I celebrated the annual Red Mass Monday evening at Sts. Peter and Paul Parish. This Mass was sponsored by the St. Thomas More Society at the Newman Center and the Catholic Foundation for the Diocese of Tucson. 

Our honorees this year were Timothy Reckart, Esq. and Nogales Police Officer Jesus Manuel Cordova, whose recognition in being presented posthumously.

 It was very touching to see several members of the Nogales Police Department at the Mass, offering prayers for their fallen colleague, and I am sure, offering support to Officer Cordova's wife, Alyssa Cordova, who gave birth to baby boy - Jesús Manuel Cordova II on Aug. 10  Cordova was slain while on duty April 27, 2018 trying to halt a carjacking.  He and Alyssa have three older children.

Timothy Reckart practices patent law in Tucson, AZ, at the Rusing, Lopez and Lizardi law firm. He has 35 years of legal experience and has a long history of service to the community and to the church.

Here are some photos from the Red Mass:

Photos by Iliana Gonzales
Above left, Alyssa Cordova, wife of Nogales Police Officer Jesus Cordova, receives recognition for her husband at the Red Mass. At right, Timothy Reckart receives his award.

To Mount Angel

I will be traveling to St. Benedict, Oregon today to participate in the  Mount Angel Seminary Episcopal Council meeting. 

Mount Angel, near Portland, Ore.,  is the seminary  our diocese uses for college level seminary studies.  Attending there now for our diocese are Jesus Gomez,  Charles "Carlos" Nagore, Luis Alberto Palencia, Joseph Schaaf and Alan Soto Hopkins.

When they complete their studies at Mount Angel, these seminarians will move on to graduate level education at either St. John's Seminary in Camarillo, Calif., or at University of St. Mary of the Lake/Mundelein Seminary in Mundelein, Ill.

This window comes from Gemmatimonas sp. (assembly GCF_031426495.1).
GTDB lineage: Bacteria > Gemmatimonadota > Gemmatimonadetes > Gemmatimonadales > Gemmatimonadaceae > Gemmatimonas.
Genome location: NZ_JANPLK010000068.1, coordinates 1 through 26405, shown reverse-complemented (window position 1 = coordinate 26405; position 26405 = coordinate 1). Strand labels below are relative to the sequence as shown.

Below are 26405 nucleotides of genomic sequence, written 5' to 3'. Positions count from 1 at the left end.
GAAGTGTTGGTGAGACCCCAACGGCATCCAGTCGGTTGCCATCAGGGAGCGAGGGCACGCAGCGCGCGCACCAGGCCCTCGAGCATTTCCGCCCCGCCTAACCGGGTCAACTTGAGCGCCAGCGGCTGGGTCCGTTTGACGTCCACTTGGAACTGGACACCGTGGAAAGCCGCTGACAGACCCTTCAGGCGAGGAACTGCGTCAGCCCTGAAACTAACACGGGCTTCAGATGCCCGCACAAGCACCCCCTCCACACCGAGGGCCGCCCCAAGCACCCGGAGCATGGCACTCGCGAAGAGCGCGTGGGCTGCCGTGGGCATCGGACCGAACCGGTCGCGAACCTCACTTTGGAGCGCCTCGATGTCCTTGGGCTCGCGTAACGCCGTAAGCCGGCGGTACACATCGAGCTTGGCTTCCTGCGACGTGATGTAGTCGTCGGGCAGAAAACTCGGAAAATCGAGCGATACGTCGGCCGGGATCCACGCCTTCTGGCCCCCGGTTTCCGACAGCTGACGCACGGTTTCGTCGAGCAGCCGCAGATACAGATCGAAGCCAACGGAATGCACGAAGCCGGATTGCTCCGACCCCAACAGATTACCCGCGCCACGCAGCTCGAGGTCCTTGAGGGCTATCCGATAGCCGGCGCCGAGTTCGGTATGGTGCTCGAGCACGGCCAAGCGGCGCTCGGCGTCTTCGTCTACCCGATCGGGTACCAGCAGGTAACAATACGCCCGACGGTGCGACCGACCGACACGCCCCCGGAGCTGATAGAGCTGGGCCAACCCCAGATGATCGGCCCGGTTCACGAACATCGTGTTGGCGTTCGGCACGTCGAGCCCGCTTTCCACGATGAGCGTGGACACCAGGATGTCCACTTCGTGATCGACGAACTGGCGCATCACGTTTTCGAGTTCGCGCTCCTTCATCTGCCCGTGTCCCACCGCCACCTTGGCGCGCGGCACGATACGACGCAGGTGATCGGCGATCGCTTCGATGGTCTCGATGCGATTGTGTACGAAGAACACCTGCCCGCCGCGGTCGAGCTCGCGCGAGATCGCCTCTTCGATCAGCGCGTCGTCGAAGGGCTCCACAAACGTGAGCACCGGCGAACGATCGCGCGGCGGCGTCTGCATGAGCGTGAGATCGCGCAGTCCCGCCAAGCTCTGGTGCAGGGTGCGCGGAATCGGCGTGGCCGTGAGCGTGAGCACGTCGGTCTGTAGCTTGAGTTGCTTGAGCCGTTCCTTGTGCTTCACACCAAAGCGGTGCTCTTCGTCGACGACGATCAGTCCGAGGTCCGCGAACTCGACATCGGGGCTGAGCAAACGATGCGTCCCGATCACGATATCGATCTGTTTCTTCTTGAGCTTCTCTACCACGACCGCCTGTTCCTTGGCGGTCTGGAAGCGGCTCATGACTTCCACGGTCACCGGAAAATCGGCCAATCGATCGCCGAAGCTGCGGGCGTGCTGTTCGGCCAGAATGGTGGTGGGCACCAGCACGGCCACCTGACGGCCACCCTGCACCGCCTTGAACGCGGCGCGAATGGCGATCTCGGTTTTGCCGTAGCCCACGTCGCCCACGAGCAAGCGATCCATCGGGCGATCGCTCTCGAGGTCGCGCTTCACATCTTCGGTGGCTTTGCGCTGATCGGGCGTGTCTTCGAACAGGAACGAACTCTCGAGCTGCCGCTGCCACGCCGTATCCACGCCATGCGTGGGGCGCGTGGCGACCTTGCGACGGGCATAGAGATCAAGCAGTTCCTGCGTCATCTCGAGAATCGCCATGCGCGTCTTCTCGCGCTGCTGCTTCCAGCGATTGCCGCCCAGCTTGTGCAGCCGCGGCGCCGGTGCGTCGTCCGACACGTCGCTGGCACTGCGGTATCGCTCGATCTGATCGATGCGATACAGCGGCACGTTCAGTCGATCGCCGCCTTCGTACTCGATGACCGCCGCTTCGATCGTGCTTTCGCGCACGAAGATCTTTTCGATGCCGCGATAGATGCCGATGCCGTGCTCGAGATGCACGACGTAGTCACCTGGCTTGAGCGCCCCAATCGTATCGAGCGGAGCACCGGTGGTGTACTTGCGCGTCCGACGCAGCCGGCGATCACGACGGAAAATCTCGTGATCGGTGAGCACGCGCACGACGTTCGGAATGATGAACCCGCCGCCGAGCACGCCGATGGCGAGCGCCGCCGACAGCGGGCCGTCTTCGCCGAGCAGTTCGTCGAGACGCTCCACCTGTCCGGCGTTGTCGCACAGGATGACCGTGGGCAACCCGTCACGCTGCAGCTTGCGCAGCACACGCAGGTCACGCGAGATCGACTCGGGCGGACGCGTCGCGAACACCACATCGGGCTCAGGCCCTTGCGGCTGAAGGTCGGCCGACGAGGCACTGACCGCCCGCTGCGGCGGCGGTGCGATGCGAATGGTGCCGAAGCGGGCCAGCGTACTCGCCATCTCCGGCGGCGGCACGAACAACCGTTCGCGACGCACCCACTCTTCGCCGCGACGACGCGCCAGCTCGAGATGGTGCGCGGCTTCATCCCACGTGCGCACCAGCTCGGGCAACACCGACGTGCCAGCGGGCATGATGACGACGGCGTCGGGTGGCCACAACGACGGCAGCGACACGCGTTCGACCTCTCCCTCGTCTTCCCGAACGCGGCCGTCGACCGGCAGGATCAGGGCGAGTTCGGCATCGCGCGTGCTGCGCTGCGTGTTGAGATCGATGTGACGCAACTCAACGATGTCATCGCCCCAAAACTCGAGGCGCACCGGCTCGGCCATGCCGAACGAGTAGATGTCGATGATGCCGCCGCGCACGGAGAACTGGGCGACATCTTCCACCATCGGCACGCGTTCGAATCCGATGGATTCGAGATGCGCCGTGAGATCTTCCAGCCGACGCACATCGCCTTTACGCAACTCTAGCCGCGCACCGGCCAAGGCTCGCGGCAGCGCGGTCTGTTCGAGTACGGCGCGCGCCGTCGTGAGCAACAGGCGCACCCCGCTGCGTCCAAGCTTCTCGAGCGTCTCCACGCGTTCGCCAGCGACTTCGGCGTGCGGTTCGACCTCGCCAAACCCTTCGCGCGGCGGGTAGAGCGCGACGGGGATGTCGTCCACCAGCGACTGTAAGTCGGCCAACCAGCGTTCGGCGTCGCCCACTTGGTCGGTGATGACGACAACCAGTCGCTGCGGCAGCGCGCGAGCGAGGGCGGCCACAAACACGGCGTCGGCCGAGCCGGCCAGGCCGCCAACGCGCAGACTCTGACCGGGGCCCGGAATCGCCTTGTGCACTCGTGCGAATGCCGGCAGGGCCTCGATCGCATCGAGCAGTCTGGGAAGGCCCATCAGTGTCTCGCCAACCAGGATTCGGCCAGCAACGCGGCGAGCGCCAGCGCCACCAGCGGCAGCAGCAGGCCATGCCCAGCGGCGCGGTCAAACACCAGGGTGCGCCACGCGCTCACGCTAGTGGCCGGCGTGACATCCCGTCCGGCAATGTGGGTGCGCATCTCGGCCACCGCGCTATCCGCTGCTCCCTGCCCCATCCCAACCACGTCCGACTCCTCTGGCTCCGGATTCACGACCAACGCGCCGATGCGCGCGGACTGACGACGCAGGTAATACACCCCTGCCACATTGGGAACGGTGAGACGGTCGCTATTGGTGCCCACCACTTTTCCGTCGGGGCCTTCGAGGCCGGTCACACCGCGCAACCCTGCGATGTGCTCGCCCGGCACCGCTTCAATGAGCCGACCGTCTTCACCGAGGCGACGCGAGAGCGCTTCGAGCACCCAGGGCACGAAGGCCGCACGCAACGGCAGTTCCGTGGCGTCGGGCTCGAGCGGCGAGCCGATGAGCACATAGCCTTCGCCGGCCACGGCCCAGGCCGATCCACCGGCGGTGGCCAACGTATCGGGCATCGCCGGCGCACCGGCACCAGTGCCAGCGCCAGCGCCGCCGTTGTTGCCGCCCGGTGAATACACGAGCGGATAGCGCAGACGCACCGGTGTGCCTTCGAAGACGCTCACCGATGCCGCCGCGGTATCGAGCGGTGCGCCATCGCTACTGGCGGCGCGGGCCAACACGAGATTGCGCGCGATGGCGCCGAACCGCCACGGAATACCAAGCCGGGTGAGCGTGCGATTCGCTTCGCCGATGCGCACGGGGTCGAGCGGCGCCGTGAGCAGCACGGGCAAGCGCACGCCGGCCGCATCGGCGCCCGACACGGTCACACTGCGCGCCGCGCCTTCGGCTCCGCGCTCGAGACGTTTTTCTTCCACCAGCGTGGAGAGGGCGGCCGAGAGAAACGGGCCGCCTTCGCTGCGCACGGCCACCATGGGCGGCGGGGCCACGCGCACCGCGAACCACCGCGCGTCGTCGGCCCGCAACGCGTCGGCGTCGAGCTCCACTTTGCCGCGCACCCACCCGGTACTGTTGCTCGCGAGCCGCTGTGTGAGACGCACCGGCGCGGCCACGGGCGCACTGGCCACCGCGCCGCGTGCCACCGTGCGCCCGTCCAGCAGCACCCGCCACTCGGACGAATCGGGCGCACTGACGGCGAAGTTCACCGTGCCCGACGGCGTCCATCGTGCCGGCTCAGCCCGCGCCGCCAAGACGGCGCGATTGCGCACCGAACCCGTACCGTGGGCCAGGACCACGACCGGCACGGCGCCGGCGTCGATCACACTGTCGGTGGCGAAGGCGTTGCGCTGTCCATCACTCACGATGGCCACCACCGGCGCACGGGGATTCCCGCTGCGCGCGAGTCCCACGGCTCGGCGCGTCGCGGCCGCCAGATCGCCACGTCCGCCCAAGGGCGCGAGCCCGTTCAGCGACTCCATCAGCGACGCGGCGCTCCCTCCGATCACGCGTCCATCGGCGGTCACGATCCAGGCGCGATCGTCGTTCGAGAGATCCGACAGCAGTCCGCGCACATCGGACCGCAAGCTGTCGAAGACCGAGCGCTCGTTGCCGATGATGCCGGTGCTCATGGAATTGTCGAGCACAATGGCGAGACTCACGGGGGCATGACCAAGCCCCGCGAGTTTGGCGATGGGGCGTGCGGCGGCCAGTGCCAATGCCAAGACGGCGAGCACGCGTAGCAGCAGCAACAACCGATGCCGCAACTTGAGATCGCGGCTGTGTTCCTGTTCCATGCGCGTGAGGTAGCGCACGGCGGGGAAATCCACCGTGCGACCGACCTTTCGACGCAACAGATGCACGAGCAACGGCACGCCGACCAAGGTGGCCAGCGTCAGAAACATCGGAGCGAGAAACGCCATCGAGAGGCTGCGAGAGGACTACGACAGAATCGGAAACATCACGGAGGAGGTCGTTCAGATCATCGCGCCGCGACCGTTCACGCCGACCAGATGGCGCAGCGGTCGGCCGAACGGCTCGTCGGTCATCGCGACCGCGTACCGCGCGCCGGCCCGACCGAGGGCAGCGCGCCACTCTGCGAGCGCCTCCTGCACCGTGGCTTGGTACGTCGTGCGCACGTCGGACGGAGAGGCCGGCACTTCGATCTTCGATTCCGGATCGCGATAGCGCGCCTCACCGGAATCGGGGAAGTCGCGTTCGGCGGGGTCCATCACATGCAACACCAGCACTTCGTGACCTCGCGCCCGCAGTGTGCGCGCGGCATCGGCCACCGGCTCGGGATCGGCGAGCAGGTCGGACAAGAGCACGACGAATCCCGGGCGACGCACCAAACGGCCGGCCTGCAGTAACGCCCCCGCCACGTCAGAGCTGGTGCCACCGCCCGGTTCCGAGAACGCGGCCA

I return to Tucson on Friday.

While on this topic, I encourage everyone to take a close look at our new seminarian poster.  The poster, soon to be on display at our parishes and schools, features photos of each of our seminarians.  You may recognize one of these men from your parish.  My hope is that you will pray for each of the men working his way through seminary studies and through his own discernment process and eventually, many of these men photographed will someday be ordained.

Our diocese is in need of priests.  Please pray for these men and pray for an increase in vocations to religious life for men and women.  If you are considering priesthood, read more below.



Vocations Discernment Retreat

Date: October 26-28, 2018

Where: St. Helen of the Cross Parish

205 W. 8th Street

Eloy, Arizona 85131

This is a discernment retreat for men, so please be open to God and His will for you.

Please contact Fr. Jorge Ricardo at 520.838.2531 for additional information.

The retreat begins Friday, Oct. 26 at 6 p.m. and concludes on Sunday, Oct. 28 at 2 p.m.

Participants will  meet at the main entrance of the Parish Hall then proceed to dinner. Please be considerate of others and arrive on time. We will begin promptly.

Please bring comfortable clothes to wear and jeans are allowed. Also, please bring personal

hygiene items, sportswear, a sleeping bag, Bible, notebook and snacks to share.You also  are encouraged to bring your own pillow and extra blankets.

Registration is required, please visit to complete the forms.


All Saints Day: Thursday, Nov. 1

The Diocese of Tucson offices will be closed on this day.

Holy Day of Obligation

All Souls Day: Friday, Nov. 2



Pilgrimage to Mission San Xavier Del Bac

Saturday, Nov. 3

There are several starting points for this pilgrimage. For more information please visit